Pia and Nancy then take us on a tour of the Padma; a simply amazing place. A resort in every sense of the word, it is beset with lush, green lawns, perfectly manicured gardens and the scent of tropical flowers filling the air. The pool area is immense; it’s relatively busy, yet there’s still plenty of lounges available, and people aren’t looking crowded in the pool. We’re shown a number of areas that the resort has which they use for wedding ceremonies and I’m still politely non-plussed as I’m set on the Anantara & SOS.
Nancy takes us to the Padma’s Presidential Suite and I am – frankly – blown away. We enter through a side access point, which lands us in the middle of a sprawling lawn and garden area. The actual ‘suite’ is to our right. To our left is a water feature and a ‘stage’ area, which also doubles as the alter for their wedding ceremonies. The altar provides an uninterrupted view of Legian Beach and faces the sunset. During the ceremony, guests can be seated or standing, depending on what the couple chooses. Giddy up.
As we walk to the main suite, we’re shown the pool – ideal for guests if the weather ends up being hot and also lends itself to the vibe of a relaxed holiday wedding, as revellers can cool down if the urge takes them. Inside the Villa it’s all ornate and most intricate traditional Balinese wood carving work brilliantly meshed with modern appliances and fittings. There is an enormous Master Bedroom on one wing of the suite, which Nancy tells us is usually used by the Bridal party to prepare with the groomsmen have the opposite wing.
The villa has it’s own commercial kitchen, has a fully stocked bar for functions and if it happens to rain during the event, the suite is big enough to accommodate guest lists of around 30-50 comfortably. The entire ‘compound’ would be ours for the day of the ceremony with a late check-out organised or the following day so the Bride and Groom can just crash after the guests have been herded out. They take care of all the decorating (in liaison with us, of course) preparation, catering, furniture bump-in and clean up, the celebrant, staff escorting guests from the lobby to the suite… basically anything and everything you can think of except for the invitations and RSVP shtick; THAT stuff, you have to do yourself. I am floored by this place and thoughts of the Anantara and SOS as a possible wedding and reception venue, as well as the disappointment of not being able to use KuDeTa blissfully fade away.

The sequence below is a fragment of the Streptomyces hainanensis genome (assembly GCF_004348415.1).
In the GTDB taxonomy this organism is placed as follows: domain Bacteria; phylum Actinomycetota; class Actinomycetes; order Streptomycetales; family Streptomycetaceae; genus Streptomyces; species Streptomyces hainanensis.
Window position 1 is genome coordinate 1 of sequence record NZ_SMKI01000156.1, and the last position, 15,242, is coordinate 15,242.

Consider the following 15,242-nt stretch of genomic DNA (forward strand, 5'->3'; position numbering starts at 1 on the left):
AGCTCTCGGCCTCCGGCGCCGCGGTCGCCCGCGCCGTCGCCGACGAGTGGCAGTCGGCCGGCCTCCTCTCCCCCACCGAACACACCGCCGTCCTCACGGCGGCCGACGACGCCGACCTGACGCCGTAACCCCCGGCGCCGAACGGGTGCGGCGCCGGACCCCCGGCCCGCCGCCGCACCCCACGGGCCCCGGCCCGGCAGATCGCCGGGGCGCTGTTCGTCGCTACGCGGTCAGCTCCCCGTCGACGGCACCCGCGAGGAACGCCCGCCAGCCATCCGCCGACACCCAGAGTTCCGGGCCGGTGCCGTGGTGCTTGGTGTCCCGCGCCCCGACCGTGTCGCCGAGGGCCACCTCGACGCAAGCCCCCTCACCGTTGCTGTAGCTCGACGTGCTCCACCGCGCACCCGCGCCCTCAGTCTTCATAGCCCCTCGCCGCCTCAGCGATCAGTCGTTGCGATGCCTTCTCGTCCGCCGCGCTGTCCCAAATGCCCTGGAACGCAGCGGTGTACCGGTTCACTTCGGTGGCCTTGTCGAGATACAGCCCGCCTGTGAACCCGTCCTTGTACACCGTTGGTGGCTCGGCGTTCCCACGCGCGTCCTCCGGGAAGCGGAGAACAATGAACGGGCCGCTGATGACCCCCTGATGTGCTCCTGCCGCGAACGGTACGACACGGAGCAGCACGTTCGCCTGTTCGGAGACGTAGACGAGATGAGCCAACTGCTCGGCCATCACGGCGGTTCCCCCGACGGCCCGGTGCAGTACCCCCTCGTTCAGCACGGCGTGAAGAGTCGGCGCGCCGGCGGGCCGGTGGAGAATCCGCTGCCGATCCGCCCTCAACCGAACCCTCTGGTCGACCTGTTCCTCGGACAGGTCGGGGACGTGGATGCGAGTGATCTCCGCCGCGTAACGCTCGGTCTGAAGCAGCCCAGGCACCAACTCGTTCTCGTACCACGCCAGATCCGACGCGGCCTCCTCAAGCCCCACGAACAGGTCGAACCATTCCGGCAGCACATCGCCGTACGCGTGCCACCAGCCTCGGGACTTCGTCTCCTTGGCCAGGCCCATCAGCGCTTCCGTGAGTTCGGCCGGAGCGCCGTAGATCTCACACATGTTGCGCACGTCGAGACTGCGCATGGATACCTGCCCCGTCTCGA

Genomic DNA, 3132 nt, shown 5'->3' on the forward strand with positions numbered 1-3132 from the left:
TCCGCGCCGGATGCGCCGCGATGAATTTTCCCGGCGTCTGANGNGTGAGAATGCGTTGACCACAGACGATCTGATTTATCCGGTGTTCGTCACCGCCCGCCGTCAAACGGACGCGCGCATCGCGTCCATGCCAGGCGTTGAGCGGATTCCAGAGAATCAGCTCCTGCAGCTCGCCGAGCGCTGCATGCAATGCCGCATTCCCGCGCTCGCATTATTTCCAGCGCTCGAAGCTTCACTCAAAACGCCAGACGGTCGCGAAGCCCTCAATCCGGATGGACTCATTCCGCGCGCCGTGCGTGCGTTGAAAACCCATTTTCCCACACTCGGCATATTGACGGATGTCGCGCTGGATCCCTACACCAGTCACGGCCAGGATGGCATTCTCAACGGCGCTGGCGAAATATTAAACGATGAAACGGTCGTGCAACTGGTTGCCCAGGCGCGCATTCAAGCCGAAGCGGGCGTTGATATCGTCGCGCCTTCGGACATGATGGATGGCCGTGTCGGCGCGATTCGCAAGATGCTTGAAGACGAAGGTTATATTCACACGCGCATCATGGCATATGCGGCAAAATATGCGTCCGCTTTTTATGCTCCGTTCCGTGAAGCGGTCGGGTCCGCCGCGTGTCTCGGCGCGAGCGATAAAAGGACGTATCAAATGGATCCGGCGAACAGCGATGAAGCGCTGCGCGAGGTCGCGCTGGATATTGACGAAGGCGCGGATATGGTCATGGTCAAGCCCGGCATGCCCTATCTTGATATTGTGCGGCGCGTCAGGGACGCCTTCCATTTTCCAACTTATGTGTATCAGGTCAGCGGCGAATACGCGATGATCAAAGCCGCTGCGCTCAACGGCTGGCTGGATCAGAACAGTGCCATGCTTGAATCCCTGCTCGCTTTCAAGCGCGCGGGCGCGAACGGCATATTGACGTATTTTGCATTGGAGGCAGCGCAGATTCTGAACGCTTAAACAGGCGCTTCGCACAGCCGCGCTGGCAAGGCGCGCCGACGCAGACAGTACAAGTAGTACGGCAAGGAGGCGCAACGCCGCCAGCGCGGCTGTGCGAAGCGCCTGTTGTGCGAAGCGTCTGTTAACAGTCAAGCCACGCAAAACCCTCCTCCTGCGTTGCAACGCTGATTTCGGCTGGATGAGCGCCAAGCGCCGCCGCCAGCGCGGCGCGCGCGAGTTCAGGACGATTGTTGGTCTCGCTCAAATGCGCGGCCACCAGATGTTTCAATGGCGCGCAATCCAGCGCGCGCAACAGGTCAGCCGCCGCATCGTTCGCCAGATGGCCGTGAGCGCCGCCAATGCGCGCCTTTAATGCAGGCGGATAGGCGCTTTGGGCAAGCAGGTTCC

There are huge plusses to using the Padma: mainly privacy, a beach view and a welcoming expansive outdoor and indoor space. Most significantly, as Ms Emma and I agree on on the drive back to The Elysian, it means that the ceremony AND the reception are at the same place, thus eliminating the headache of transporting people from one place to another – big concern when it can take you a half an hour to drive what you can walk in the same time and someone’s Dad (points to self) will be 72 years old, have two artificial knees and an artificial hip. Their price – while higher than Ku’s, is probably cheaper in the long run, given that it also includes things such as decor, slightly higher F&B allowance and a night’s accommodation to name just a few differences.
We’re well aware that some people will be disappointed that we’ve chosen to get married in Bali, and might see our call to get hitched in Bali, in the middle of the year as a bit selfish, so we are really keen to give the people who can make it a great time and a wedding experience that would be difficult, if not impossible, to reproduce in Australia. We’re buoyed by what we’ve seen at the Padma. After the disappointment of KuDeTa, the Padma has put some wind in our wedding planning sails.